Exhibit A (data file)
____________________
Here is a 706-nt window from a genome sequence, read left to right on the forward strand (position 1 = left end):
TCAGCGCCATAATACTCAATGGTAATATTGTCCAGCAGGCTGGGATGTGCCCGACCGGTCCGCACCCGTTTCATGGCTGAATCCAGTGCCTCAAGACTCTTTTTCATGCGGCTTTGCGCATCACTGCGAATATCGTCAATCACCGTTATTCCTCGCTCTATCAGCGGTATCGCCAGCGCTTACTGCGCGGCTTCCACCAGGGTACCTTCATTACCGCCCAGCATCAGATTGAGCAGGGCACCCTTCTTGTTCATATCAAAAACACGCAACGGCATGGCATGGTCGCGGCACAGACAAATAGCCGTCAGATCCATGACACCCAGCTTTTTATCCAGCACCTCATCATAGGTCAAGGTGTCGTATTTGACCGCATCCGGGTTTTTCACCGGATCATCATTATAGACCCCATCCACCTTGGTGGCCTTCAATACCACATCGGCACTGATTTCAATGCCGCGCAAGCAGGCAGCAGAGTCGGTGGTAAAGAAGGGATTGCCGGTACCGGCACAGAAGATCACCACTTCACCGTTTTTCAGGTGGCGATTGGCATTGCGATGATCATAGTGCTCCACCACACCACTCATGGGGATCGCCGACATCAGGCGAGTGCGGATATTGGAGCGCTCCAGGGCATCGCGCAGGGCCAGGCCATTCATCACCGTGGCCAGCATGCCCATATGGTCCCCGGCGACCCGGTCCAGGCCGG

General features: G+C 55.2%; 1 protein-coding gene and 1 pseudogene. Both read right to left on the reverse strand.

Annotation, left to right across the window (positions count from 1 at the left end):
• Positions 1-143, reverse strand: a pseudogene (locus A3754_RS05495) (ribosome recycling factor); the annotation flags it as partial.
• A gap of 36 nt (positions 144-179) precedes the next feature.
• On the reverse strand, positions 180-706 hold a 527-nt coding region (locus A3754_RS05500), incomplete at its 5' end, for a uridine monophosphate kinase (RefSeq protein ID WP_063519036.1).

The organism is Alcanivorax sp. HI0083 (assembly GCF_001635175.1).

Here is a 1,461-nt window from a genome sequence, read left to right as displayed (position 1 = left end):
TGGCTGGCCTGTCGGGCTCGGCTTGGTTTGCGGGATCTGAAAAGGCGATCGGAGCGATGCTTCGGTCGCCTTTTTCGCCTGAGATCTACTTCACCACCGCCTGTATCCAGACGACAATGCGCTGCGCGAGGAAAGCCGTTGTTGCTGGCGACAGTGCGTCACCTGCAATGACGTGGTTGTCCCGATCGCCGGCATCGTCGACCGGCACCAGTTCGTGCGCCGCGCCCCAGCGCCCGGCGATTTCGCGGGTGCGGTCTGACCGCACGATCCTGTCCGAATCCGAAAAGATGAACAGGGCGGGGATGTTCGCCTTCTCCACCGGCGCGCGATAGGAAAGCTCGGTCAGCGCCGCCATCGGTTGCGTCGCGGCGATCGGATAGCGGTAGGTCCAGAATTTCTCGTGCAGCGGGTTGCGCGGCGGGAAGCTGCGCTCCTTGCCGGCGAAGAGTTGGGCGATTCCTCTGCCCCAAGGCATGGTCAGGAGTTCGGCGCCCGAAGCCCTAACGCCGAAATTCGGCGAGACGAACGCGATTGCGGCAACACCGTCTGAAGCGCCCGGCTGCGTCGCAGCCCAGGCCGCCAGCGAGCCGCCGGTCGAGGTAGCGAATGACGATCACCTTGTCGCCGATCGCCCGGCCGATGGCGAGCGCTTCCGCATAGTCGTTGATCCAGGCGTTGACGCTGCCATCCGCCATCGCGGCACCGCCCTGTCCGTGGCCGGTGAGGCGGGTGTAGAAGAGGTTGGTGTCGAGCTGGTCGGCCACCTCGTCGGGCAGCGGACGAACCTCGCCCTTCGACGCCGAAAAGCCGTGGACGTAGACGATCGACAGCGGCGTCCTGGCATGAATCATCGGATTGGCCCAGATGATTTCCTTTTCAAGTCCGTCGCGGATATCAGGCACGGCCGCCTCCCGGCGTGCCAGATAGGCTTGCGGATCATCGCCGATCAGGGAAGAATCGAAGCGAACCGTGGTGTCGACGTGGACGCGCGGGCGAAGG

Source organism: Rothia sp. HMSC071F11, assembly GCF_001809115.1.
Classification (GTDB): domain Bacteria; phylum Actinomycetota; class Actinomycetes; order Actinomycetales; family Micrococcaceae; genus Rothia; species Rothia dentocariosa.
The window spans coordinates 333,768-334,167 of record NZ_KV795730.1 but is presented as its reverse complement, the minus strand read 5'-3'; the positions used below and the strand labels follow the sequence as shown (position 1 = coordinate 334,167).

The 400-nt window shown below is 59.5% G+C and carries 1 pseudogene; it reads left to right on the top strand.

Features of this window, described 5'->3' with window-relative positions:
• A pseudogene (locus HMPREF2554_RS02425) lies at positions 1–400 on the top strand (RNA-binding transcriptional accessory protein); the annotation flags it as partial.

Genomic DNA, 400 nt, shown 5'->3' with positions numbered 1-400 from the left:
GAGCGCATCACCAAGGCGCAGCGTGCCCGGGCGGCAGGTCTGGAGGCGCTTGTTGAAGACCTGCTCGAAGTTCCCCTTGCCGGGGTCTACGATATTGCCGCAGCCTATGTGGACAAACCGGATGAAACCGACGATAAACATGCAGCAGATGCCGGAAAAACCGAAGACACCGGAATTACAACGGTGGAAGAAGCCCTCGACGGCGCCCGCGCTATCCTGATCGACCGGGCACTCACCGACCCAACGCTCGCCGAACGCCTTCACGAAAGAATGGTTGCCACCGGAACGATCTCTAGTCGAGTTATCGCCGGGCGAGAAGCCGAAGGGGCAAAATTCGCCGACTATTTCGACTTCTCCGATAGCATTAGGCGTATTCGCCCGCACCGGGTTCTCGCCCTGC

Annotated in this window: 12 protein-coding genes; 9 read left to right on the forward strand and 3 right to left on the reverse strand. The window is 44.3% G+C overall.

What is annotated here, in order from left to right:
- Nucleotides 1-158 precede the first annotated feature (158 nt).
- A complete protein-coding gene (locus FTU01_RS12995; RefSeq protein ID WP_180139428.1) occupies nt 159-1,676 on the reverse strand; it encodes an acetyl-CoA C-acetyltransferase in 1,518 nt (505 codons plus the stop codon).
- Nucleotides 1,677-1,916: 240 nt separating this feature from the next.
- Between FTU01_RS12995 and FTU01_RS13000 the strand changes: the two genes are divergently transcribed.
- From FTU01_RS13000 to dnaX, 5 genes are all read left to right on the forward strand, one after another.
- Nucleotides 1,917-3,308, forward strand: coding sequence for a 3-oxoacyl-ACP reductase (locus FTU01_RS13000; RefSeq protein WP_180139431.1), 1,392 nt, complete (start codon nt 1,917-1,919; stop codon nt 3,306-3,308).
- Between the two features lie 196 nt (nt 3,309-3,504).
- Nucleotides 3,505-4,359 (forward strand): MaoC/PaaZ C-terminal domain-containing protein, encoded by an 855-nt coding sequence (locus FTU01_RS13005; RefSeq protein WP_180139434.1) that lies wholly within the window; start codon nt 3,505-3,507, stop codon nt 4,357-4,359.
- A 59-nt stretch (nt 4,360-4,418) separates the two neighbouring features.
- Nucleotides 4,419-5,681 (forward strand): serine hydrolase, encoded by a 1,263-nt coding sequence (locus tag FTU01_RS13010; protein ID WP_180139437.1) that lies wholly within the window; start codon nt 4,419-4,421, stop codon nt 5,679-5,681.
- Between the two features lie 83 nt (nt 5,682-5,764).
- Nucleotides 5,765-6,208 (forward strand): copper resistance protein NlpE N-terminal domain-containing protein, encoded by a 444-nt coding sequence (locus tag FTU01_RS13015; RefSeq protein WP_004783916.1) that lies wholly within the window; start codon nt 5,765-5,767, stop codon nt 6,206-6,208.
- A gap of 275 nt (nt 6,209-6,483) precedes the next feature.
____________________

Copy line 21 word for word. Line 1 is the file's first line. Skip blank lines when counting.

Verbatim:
- Nucleotides 1-158 precede the first annotated feature (158 nt).